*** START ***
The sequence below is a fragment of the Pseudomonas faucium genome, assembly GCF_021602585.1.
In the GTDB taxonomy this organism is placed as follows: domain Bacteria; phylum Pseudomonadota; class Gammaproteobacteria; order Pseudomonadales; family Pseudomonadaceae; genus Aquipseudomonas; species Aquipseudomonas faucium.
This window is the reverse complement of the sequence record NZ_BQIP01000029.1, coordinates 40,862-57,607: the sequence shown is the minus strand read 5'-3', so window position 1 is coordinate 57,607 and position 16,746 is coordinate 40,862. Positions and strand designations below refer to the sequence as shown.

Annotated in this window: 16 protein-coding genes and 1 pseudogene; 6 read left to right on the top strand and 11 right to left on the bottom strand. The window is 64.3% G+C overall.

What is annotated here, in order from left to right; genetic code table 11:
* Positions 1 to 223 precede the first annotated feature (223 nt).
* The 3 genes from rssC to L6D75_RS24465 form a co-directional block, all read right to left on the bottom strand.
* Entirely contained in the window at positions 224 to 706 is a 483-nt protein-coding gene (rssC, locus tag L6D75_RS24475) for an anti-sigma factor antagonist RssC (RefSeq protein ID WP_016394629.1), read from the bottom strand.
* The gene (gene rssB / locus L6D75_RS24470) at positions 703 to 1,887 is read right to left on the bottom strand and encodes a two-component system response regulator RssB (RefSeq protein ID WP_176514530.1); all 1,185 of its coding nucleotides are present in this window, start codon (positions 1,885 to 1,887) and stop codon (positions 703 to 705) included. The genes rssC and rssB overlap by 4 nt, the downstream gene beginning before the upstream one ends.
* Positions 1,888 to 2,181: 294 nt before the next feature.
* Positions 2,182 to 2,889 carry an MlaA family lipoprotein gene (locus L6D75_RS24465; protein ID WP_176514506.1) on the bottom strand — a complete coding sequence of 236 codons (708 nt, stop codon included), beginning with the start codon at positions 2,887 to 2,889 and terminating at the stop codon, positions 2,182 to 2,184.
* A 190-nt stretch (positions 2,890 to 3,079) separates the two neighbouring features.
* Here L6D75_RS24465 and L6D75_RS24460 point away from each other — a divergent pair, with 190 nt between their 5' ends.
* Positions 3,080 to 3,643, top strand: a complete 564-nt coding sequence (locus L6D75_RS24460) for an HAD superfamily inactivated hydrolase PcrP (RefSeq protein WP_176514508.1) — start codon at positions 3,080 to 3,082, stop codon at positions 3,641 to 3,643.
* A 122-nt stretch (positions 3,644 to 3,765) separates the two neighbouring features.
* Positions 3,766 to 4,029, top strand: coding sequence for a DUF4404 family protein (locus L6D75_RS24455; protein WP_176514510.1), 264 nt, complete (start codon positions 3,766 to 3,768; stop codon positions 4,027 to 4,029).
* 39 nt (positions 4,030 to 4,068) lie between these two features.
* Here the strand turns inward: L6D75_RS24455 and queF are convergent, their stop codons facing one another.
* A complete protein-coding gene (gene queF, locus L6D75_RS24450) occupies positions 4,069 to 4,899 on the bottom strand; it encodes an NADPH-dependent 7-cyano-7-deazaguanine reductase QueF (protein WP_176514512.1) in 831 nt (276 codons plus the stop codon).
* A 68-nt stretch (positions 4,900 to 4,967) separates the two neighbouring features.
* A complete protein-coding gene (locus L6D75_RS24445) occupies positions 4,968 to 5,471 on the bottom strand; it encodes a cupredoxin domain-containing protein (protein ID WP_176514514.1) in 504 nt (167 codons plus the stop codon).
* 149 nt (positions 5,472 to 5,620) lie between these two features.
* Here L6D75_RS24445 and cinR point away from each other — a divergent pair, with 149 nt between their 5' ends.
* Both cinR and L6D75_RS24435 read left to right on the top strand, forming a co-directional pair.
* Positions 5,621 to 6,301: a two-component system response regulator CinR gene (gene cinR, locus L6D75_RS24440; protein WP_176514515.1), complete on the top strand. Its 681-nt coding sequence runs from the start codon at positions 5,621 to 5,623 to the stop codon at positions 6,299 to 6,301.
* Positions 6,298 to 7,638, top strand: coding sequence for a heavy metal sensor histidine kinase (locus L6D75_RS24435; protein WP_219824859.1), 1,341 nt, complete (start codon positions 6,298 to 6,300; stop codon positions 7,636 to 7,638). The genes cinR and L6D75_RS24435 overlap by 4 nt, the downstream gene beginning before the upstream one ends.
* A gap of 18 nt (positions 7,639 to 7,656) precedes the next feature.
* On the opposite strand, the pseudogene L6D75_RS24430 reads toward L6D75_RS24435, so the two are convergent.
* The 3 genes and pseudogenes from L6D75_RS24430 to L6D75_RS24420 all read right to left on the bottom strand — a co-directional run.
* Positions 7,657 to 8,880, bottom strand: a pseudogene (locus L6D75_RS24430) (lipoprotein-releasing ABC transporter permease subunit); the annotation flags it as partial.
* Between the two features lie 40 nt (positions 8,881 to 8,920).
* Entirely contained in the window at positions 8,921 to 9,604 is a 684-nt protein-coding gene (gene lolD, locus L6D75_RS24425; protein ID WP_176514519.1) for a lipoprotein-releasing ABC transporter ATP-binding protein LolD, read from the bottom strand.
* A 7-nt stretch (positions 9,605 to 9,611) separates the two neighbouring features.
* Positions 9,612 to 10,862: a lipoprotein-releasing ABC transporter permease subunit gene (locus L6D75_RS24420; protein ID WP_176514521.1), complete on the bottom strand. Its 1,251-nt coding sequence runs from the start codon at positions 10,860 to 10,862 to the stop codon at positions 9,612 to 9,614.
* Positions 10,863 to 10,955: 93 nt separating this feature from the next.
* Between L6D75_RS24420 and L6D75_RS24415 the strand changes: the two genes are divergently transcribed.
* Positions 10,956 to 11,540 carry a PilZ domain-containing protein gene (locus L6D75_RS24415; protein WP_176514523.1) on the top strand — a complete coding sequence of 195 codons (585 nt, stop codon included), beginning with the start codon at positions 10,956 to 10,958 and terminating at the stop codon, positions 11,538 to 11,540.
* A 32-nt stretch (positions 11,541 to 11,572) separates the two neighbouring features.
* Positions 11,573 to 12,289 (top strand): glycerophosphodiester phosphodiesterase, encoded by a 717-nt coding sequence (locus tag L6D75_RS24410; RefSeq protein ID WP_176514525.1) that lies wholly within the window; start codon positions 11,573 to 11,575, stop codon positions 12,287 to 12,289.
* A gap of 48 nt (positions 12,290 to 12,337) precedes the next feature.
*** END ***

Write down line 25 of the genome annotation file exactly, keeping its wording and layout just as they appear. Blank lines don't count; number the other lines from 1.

* Positions 5,621 to 6,301: a two-component system response regulator CinR gene (gene cinR, locus L6D75_RS24440; protein WP_176514515.1), complete on the top strand. Its 681-nt coding sequence runs from the start codon at positions 5,621 to 5,623 to the stop codon at positions 6,299 to 6,301.